What is actually planned obsolescence? Every one of us knows that moment when the TV, the hairdryer, the printer or the smartphone just doesn't work the way you were used to. And most people can't shake the feeling that certain goods break down much faster nowadays than they used to. Often even pretty much when the warranty period has just expired.
This much in advance: the feeling is not deceptive. Many manufacturers are deliberately shortening the lifespan of their products in a variety of ways - to the detriment of the consumer and the environment.
In this article, I want to give you everything you need to know about this pre-programmed wear and tear. From the definition, to different forms and examples, to possible solutions. Let's go!
In advance you can find here already a short Table of contents of the contribution:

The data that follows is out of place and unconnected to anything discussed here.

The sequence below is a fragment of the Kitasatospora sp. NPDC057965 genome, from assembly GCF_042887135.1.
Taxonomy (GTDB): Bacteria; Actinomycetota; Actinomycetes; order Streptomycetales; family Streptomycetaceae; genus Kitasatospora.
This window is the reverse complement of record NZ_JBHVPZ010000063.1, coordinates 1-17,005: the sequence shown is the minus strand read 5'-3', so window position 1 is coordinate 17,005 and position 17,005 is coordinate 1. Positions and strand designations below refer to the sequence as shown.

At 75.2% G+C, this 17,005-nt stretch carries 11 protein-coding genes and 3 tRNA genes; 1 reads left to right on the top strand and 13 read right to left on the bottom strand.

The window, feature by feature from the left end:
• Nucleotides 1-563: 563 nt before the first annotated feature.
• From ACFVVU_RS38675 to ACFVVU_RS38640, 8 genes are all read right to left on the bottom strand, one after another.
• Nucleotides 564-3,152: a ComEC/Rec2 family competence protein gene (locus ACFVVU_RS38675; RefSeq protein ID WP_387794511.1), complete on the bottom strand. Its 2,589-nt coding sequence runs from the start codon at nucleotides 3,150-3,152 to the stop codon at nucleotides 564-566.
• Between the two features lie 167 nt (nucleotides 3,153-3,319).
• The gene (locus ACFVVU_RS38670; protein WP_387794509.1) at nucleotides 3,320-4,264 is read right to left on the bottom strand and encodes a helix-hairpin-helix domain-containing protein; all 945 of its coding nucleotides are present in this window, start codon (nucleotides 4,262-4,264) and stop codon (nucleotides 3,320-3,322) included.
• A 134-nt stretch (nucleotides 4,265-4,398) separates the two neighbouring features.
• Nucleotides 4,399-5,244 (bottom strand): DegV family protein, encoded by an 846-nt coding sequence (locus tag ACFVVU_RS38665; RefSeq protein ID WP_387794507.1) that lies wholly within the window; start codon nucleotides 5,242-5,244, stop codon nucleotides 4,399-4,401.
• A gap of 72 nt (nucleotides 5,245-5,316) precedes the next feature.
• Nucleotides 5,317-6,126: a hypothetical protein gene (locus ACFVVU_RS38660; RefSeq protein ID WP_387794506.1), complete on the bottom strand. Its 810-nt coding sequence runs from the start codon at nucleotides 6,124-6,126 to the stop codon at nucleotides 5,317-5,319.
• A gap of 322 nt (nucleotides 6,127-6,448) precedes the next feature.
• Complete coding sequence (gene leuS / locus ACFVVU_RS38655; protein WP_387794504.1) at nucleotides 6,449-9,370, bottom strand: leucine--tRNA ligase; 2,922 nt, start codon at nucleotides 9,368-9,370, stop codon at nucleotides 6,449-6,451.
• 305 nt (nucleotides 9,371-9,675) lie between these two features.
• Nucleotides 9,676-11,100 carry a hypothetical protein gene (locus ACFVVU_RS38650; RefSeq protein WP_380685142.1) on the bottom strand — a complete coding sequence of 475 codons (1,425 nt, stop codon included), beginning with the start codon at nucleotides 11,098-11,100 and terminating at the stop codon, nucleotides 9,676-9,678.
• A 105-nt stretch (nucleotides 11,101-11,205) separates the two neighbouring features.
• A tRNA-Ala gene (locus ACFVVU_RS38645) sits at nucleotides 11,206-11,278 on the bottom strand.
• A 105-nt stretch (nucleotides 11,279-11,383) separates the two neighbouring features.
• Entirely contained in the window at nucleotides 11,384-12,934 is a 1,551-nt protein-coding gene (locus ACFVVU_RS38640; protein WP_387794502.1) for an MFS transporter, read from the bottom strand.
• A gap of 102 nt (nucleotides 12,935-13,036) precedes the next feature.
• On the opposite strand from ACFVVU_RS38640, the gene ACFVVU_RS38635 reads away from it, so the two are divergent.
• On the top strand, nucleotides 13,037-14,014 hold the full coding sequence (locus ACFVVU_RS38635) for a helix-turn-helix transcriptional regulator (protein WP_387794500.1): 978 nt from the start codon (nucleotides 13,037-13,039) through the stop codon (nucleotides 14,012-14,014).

What is meant by planned obsolescence?
Planned obsolescence is basically understood to mean a Corporate strategyThe manufacturer wants a product to become obsolete and has therefore planned for this in the factory.
So devices don't just break down randomly and for no reason, but for pre-programmed reasons. According to the Federal Environment Agency, the initial service life of many product groups examined has declined significantly in recent years.₁ This targeted approach is also referred to as planned wear and tear or product greying and is considered an important part of companies' product and consumption policies.
The different forms of obsolescence
As clear as the definition may be - the Knowledge about which companies earn money in which form with the planned wear and tear, is still quite foggy and cloudy.